3) Complete cystoscopy is then performed in the standard fashion using WLI to re-identify the primary tumor as well as to assess for tumor multifocality, Figure 1a. This assessment is sometimes more easily done in the operating room with the patient under anesthesia. Once cystoscopy is completed with WLI, we then switch to NBI by pressing the button on the camera cord. A repeat thorough cystoscopy is then done, specifically looking for areas of hypervascularity in the mucosa, Figure 1b. These areas most likely represent occult bladder lesions. These occult lesions will be biopsied. Also, we use NBI to assess the peri-tumor vascularity to try and determine the demarcation between hyper vascular tissue and normal appearing mucosa and sub-mucosa, Figure 2. Our goal is to resect/vaporize all hypervascular tissue to a margin of normal appearing bladder mucosa and sub-mucosa.

4) Once the WLI and NBI assessments are complete any identified occult lesions will be biopsied, and the biopsy site will be fulgurated. The main tumor is then resected/vaporized as has been previously described.7

a) Briefly, the rigid biopsy forceps are used to take multiple biopsies of the exophytic portions of the tumor to provide tumor grade information.

b) The bladder tumor is then vaporized using the PK Button electrode. Vaporization continues until the tumor base is reached. At this point, the operating surgeon can either take deep biopsies (usually three to four) of the tumor bed using the rigid biopsy forceps or switch to the bipolar loop electrocautery to resect the tumor bed.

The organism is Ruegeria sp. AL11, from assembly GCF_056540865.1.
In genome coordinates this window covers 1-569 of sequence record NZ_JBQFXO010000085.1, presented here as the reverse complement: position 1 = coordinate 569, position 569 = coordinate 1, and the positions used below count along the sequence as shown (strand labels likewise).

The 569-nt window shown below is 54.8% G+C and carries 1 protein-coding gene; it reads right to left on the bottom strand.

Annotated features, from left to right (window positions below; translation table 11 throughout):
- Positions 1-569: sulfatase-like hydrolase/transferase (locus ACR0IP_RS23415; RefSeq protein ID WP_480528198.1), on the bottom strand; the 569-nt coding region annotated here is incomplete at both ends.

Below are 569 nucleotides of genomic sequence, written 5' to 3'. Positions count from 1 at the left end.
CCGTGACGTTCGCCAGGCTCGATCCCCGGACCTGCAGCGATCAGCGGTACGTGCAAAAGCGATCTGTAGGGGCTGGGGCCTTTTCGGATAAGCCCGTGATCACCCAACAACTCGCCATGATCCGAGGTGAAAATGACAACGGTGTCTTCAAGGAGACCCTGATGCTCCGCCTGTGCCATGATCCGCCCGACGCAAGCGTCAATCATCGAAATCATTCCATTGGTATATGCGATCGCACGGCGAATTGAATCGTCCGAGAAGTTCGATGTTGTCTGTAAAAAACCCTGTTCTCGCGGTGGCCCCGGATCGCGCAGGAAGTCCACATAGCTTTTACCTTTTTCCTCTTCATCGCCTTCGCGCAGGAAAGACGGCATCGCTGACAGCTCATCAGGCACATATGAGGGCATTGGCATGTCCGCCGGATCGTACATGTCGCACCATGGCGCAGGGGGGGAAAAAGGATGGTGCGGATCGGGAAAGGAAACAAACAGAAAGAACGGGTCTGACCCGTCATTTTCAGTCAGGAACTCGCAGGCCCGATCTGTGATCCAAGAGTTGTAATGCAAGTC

c) Once all the specimens have been removed, hemostasis of all sites is confirmed.

5) During the vaporization, we routinely toggle back and forth between WLI and NBI to ensure we are vaporizing the whole tumor with a margin of normal appearing tissue. We confirm this prior to completing the procedure.

Post-procedure instructionsTop

1) To date, we have not routinely been placing a Foley catheter at the conclusion of the procedure; however, this decision is at the discretion of the surgeon.

2) The patient is discharged to home once all the post-surgical criteria are met.


The treatment goals of patients with NMIBC are to minimize treatment-related complications and morbidities and to prevent disease recurrence/progression. The use of bipolar energy has been affirmed as a safer energy source for prostatic resections because the surgeon can use saline irrigation.6 With the recent introduction of the PK Button electrode, the safety profile of transurethral resections/vaporizations of the prostate9 and bladder tumors7,8 has been further enhanced. Technologies, such as NBI, potentially can offer a novel method to visualize mucosal hypervascularity, which may represent malignant bladder lesions. If identified and treated completely at an earlier stage, it would be a reasonable hypothesis that this event would translate into improved recurrence-free and bladder-cancer-specific survivals.